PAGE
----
University of Minnesota Extension
http://www.extension.umn.edu/
612-624-1222
Menu Menu

Extension > Yard and Garden News > Follow-up on Kathy's article on Winter Burn

Follow-up on Kathy's article on Winter Burn

Karl Foord, Extension Educator - Horticulture

Karl Foord

Photo 1: Buds of Austrian Pine (Pinus nigra)

Karl Foord

Exhibit 2: Healthy buds of Swiss Stone Pine (Pinus cembra)

Karl Foord

Exhibit 3: Dead buds of Swiss Stone Pine (Pinus cembra)

Karl Foord

Exhibit 4: Buds of Korean Fir (Abies koreana)

Kathy in her article on winter burn states the following:

Wait until spring before deciding how to care for your winter burned plants. If leaves are dead but buds and stem tissue near dead foliage are still alive, new plant foliage will regrow to replace winter burned foliage.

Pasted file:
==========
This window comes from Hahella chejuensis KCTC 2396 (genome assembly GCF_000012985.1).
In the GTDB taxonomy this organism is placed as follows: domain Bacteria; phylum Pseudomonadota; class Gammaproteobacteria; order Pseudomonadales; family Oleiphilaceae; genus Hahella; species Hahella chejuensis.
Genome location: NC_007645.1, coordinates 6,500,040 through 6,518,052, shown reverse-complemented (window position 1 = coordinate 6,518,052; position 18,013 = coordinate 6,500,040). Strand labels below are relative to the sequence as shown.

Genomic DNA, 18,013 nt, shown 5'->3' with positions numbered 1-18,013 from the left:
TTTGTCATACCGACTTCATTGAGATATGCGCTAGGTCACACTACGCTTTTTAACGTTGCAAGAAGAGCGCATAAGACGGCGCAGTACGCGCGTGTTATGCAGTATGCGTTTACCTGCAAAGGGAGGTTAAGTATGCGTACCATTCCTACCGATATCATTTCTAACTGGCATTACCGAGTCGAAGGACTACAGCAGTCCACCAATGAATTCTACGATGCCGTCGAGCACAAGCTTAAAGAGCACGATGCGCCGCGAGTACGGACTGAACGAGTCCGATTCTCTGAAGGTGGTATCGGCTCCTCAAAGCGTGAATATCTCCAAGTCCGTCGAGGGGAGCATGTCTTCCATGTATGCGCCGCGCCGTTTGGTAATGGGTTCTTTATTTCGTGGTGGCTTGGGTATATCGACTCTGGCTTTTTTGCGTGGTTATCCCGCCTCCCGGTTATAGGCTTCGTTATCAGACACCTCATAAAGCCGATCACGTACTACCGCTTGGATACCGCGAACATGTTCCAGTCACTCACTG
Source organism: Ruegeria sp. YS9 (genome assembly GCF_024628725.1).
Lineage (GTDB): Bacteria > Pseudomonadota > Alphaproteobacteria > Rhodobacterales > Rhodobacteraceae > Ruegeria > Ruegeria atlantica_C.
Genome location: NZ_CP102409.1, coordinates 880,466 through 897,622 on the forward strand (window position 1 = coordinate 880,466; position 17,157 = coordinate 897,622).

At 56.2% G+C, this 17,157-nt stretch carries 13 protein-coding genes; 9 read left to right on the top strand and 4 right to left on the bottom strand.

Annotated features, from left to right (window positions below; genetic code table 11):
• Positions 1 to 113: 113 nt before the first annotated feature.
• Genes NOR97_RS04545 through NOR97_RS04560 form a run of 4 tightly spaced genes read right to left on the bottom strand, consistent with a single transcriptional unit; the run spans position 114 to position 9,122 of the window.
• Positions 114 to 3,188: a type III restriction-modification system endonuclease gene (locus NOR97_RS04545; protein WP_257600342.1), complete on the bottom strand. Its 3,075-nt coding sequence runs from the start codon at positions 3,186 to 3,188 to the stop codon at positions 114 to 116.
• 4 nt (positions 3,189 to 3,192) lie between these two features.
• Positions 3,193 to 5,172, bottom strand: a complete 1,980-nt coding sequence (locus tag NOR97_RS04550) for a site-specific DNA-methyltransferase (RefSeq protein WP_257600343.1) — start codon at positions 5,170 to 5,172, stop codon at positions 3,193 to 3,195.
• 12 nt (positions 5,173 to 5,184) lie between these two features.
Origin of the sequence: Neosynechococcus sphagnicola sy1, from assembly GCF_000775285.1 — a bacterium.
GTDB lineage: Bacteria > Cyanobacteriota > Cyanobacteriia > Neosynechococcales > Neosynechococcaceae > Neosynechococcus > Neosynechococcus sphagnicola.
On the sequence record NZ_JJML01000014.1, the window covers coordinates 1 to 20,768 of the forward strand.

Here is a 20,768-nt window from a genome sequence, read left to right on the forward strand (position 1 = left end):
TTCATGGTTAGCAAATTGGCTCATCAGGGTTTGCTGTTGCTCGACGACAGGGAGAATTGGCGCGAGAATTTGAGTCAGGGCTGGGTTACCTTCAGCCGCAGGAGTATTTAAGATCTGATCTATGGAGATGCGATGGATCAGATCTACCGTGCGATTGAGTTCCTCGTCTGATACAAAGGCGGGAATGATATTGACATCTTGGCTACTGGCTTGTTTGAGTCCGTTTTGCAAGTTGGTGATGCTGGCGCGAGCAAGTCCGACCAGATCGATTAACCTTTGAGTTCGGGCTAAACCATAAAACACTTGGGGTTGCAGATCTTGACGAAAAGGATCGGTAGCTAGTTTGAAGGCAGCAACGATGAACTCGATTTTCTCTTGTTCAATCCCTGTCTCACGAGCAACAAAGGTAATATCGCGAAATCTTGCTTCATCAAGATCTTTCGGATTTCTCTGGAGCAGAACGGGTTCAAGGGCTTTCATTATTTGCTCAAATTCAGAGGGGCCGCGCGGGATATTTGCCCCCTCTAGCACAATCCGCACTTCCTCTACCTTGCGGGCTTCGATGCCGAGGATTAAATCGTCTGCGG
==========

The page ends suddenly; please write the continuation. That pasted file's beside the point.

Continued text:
I had significant winter burn damage on the following: all hemlocks (Tsuga canadensis), Austrian pine (Pinus nigra), and Scots pine (Pinus sylvestris), Swiss stone pine (Pinus cembra), and Korean fir (Abies koreana). I had little or no damage on the following: Mugo pine (Pinus mugo), Japanese white pine (Pinus parviflora, Glauca group), Limber pine (Pinus flexilis), Taylor's Sunburst (Pinus contorta), and Uncle Fogy pine (Pinus banksiana).

Following Kathy's lead I looked at the buds of some of these plants.

The buds on the Austrian and Scots Pines looked healthy (Photo 1 of Austrian pine buds). There were healthy and dead buds on the Swiss stone pine (Photos 2 & 3) as there were on the Korean fir (Photo 4). The bud sizes are quite different with the one on the right looking more robust.

As Kathy said we will just have to wait and see, but having a close look at the buds gives you a sense of what to expect. Frankly I hope your evergreens overwintered better than mine.

  • © 2014 Regents of the University of Minnesota. All rights reserved.
  • The University of Minnesota is an equal opportunity educator and employer. Privacy